Many EMS managers are familiar with the concept of benchmarking. Whether used for monitoring and improving financial performance, clinical care or other key areas of EMS operations, the consistent measurement of defined parameters over time can yield critical information for management decision-making. With Medicare and Medicaid audits, investigations, overpayment recoveries and other enforcement activity reaching an all-time high, EMS managers must add a new set of metrics to their tool kit: compliance benchmarking. As with any other type of benchmarking, EMS agencies can monitor critical aspects of billing compliance with specific, measurable performance parameters. The metrics we will discuss below were first presented at the Page, Wolfberg & Wirth Executive
Institute. We call these ―Compliance Performance Indicators,‖ or CPIs for short. Here
are some of the CPIs that your agency can most likely implement immediately within your current software reporting capabilities.
One of the most fundamental aspects of compliance benchmarking is to measure your service mix. This is a CPI that tracks the percentage of ALS, BLS, specialty care transport, emergency and non-emergency calls your agency handles. In recent years, there have been a number of qui tam whistleblower cases and other enforcement actions against all-9-1-1 EMS agencies alleging that they overbilled Medicare for ALS services. These systems deployed paramedics on every call, and then billed substantially all of their calls at the ALS level, believing that the performance of an ALS assessment justified all ALS-level billing.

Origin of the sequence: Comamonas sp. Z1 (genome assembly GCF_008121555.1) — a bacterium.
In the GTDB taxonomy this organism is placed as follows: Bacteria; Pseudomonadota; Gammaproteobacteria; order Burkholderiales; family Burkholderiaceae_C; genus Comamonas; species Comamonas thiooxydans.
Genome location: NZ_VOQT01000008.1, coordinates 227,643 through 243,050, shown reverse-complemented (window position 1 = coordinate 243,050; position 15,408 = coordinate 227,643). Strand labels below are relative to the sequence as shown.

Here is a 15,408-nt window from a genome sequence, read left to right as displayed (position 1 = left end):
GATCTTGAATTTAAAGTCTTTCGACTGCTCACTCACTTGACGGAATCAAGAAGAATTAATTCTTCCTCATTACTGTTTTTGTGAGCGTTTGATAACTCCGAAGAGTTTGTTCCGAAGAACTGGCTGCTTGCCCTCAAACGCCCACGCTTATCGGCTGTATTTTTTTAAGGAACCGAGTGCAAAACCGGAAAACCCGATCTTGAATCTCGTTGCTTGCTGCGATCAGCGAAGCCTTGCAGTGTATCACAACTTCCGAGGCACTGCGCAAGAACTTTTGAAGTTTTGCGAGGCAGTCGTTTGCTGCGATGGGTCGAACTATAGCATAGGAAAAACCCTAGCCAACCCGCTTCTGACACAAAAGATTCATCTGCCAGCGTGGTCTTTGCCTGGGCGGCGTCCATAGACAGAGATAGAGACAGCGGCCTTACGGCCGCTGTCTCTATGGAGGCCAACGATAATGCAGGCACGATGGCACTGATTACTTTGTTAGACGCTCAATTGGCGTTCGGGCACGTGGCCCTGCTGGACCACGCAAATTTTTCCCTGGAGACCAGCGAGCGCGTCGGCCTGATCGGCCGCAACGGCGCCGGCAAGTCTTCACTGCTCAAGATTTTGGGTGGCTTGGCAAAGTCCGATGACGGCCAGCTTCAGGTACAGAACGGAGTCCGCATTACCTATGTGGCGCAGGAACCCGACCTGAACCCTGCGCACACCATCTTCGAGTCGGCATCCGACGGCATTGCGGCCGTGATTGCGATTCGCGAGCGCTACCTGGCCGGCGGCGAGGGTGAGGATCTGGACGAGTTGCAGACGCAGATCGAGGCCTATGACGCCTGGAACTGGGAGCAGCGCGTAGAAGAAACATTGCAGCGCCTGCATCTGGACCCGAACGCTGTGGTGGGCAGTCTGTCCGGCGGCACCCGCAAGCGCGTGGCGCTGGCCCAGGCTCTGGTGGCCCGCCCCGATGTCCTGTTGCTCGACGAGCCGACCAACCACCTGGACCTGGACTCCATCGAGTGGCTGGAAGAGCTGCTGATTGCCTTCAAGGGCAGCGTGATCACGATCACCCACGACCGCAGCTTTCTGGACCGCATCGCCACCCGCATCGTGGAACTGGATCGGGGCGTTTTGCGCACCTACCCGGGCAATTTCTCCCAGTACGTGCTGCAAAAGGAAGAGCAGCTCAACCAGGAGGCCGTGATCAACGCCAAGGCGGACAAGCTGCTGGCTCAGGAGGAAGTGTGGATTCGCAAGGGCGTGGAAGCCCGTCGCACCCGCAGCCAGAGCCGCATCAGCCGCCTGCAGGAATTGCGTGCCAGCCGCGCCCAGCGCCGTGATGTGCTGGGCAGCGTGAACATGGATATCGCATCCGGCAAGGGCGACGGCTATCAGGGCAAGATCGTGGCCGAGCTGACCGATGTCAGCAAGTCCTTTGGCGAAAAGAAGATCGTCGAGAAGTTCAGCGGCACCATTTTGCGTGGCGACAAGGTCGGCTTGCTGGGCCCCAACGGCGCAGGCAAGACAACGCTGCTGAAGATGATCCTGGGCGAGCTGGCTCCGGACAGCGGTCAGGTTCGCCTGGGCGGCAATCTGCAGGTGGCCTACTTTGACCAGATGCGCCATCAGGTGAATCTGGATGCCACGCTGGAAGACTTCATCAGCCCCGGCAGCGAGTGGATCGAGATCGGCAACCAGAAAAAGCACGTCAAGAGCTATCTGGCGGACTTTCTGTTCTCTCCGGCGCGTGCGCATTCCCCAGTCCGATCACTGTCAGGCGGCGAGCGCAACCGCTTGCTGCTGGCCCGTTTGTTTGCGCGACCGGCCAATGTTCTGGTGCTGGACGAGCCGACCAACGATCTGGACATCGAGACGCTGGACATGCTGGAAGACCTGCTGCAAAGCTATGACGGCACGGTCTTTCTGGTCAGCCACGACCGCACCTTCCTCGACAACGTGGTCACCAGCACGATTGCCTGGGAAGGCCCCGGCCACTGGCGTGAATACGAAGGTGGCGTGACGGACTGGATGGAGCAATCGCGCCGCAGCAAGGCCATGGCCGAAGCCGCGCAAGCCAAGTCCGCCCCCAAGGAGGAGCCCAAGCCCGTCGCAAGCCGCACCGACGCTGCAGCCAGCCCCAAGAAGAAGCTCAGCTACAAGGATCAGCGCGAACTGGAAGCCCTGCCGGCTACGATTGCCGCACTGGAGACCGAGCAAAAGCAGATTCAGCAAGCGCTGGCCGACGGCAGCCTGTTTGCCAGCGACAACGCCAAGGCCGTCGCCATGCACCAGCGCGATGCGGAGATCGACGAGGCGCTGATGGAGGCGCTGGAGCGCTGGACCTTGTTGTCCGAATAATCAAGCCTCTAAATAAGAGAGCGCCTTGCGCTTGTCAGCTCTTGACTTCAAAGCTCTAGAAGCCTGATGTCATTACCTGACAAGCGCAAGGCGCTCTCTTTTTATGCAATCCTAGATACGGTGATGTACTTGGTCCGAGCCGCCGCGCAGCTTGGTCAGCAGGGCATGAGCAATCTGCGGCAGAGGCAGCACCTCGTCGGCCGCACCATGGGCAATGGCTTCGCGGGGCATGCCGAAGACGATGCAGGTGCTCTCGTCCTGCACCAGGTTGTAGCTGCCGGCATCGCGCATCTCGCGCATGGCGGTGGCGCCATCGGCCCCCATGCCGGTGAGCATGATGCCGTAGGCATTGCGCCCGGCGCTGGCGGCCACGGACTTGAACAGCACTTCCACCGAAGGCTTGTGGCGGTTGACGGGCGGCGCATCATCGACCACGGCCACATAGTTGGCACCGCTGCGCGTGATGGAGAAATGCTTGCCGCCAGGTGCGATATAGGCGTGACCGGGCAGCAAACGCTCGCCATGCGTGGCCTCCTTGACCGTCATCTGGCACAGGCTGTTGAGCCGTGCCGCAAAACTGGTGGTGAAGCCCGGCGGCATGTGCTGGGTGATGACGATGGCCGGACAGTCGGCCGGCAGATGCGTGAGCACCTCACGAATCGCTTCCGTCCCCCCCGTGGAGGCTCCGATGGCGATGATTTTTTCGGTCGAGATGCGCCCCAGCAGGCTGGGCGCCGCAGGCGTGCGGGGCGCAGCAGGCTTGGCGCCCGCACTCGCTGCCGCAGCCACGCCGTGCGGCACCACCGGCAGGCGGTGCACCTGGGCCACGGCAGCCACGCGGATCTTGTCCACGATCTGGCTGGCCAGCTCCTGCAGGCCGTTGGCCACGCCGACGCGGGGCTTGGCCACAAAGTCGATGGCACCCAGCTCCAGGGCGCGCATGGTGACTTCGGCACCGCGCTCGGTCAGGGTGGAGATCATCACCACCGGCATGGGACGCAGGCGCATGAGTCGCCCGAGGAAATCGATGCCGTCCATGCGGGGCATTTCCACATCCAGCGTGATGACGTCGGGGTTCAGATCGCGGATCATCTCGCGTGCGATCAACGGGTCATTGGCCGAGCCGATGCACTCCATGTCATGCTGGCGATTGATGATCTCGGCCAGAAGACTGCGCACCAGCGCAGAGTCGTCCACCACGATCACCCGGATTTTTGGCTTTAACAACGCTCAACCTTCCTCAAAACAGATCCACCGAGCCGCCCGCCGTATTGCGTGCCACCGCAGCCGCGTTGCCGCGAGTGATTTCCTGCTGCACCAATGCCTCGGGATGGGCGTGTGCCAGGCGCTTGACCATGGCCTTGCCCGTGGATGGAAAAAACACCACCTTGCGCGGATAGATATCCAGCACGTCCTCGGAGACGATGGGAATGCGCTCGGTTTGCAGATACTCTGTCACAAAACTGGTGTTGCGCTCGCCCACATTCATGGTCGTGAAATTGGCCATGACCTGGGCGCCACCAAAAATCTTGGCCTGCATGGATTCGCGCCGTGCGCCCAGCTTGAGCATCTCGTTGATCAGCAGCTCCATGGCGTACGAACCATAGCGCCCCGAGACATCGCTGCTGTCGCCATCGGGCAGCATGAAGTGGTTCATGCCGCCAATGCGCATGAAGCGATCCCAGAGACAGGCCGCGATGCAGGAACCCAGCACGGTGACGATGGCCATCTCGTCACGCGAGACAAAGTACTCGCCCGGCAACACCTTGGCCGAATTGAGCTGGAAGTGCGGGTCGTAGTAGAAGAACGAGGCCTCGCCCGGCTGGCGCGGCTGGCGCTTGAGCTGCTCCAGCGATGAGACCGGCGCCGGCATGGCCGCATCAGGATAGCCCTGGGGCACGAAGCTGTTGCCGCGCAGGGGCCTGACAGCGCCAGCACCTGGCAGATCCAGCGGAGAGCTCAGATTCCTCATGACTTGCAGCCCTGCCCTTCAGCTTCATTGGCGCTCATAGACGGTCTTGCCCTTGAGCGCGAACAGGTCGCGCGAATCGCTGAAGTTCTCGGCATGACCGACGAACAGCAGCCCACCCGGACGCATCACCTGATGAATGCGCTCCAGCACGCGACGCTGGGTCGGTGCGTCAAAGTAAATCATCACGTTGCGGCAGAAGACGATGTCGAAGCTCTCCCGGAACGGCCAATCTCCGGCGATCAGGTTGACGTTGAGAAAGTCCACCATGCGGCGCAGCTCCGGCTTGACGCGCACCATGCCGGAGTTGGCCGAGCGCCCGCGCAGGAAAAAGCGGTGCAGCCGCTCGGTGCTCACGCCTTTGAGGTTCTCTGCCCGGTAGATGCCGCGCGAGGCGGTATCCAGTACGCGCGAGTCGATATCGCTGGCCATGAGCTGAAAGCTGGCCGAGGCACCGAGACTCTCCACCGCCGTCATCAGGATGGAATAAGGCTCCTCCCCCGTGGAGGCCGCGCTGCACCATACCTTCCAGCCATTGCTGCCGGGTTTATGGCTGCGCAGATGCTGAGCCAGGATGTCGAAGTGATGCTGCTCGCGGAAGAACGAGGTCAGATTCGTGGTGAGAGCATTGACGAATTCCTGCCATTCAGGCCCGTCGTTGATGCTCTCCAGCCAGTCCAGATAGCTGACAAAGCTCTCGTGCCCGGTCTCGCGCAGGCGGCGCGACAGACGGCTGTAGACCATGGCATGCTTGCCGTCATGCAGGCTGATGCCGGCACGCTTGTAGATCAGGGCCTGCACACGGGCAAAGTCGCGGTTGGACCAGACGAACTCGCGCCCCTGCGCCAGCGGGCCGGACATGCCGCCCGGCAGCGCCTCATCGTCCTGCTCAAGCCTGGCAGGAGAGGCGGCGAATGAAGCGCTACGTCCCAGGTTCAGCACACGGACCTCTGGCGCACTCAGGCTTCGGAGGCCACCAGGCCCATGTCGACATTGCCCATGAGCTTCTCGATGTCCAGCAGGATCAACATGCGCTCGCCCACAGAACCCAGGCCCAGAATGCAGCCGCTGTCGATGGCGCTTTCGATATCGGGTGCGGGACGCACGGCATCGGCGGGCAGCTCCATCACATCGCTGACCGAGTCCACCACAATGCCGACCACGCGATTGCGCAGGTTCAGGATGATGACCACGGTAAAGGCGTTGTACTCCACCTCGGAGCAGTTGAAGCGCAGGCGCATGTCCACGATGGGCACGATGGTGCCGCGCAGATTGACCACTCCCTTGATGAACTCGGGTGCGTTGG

However, Medicare’s ALS assessment rule first requires that there be a qualifying ALS
-level emergency dispatch (among other things) in order to properly bill for an ALS a
ssessment. In some cases, a full 100% of some agencies’ claims were being billed as ALS emergencies, but Medicare’s own statistics show that the national percentage of
ALS to BLS emergency claims is about 67
33%. So, monitoring your service mix is critical to knowing whether a compliance issue may be lurking in your billing. Other important service mix metrics to benchmark include the percentage of repetitive patient transports, especially dialysis, which are seen as a high compliance-risk area. Also, measu
ring trends in your agency’s performance of discharges from a healthcare facility to a patient’s home could yield helpful compliance metrics, as many audits have
questioned the medical necessity of these types of ambulance transports.
ayer mix is equally important to assessing and improving your agency’s
compliance. Payer mix refers to the relative percentages of Medicare, Medicaid,